PID Namespaces in Linux

One of the tools I wrote shortly after joining ZipRecruiter is for managing a Selenium test harness. It’s interesting because there are a lot of constraints related to total capacity of the host, desired speed of the test suite, and desired correctness of the codebase.

Anyway one of the major issues that I found was if I stopped a test prematurely (with Ctrl-C, which sends a SIGINT) I’d end up with a bunch of orphaned workers. My intial idea was to just forward along any signal that the process received to the child workers (minus some obvious ones like CHLD and WINCH) but that ended up causing problems, because the workers had many children of their own and they did not handle the situation correctly either.

There are a couple ways to do this. The first way is I think portable across unices; this involves giving the main process a TTY of it’s own. This will send all child processes (recursively, I think) a SIGHUP (as in the TTY hung up) when the main process exits. Here’s the code, it’s pretty easy to do in Perl, though I have not gone through the effort to figure out how to do it with vanilla shell.

use IO::Pty;

my $pty = IO::Pty->new;

The other way, which you may have guessed if you read the title of this post, is using a Linux PID namespace. In a PID namespace you basically start a process and it sees itself as PID 1 (aka init). All child processes are in the namespace as well and will have similarly “low” PIDs themselves. This is not really interesting for our use case. The interesting thing is, if PID 1 of a Linux PID namespace exits, all children get a SIGKILL. Unlike SIGHUP, SIGKILL cannot be ignored, and the processes will definitely go away, and it will be immediate (unless they are in uninteruptable sleep I guess.)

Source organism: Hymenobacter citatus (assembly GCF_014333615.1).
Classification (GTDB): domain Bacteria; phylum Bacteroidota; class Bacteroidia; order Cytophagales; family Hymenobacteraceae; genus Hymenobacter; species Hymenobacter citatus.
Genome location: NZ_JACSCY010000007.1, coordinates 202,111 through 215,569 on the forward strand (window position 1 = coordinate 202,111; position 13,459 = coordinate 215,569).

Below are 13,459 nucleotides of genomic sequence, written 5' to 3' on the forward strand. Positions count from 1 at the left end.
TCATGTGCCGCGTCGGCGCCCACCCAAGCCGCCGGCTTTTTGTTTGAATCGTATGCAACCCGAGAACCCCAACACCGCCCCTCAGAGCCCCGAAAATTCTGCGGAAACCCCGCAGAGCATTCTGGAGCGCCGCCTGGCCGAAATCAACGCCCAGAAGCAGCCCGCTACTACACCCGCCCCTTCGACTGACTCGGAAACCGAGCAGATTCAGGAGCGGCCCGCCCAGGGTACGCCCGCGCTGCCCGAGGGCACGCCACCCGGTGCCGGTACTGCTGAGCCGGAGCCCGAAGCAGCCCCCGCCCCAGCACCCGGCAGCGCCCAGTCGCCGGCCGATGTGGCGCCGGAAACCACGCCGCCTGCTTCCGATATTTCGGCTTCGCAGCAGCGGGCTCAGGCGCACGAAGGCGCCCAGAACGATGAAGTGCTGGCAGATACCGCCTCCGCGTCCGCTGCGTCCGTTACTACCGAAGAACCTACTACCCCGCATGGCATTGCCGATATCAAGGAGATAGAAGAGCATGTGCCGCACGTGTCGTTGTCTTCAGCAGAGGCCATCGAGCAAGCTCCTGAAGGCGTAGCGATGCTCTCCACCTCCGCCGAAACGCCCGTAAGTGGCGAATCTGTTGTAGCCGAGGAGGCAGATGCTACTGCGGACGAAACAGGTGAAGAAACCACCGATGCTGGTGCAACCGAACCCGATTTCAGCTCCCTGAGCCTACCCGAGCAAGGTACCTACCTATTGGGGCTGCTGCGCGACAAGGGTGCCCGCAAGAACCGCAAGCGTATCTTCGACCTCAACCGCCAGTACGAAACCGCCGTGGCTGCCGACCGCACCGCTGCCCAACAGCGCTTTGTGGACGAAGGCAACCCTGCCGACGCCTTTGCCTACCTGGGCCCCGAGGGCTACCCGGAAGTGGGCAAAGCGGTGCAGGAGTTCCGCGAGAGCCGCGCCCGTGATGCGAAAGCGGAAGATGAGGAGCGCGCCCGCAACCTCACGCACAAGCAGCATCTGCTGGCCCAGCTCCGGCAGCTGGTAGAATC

PID namespaces have been around for like, forever (2008, which at this point is nearly eight years.) The problem is you can only create one as root, which is a hassle to say the very least. Now if you create a user namespace you do not need root, but that requires Linux 3.8, which is from 2013; pretty recent! Here’s an example of how to start a program in a PID namespace:

unshare --pid --user --mount --mount-proc --fork ./my-app

The first two flags should be obvious. The mount related flags are so that the processes inside of the namespace can read from /proc and find out about whatever details they might need to know. If you are sure your processes never read from /proc you can safely elide those flags. The fork flag is because creating the pid namespace around a running process doesn’t really work.

unshare comes from the util-linux package, which any real (read: non-embedded) Linux distro ships with. To be clear: the above command is really light weight. The meat of it clocks in at two system calls (unshare and clone.) The whole thing adds about 5ms to runtime. I think of unshare as a much more powerful fork. At some point I would like to make using it from within a language as easy as fork.

If you want to try this out, I’ve written more including some test scripts on github.

Posted Wed, Nov 25, 2015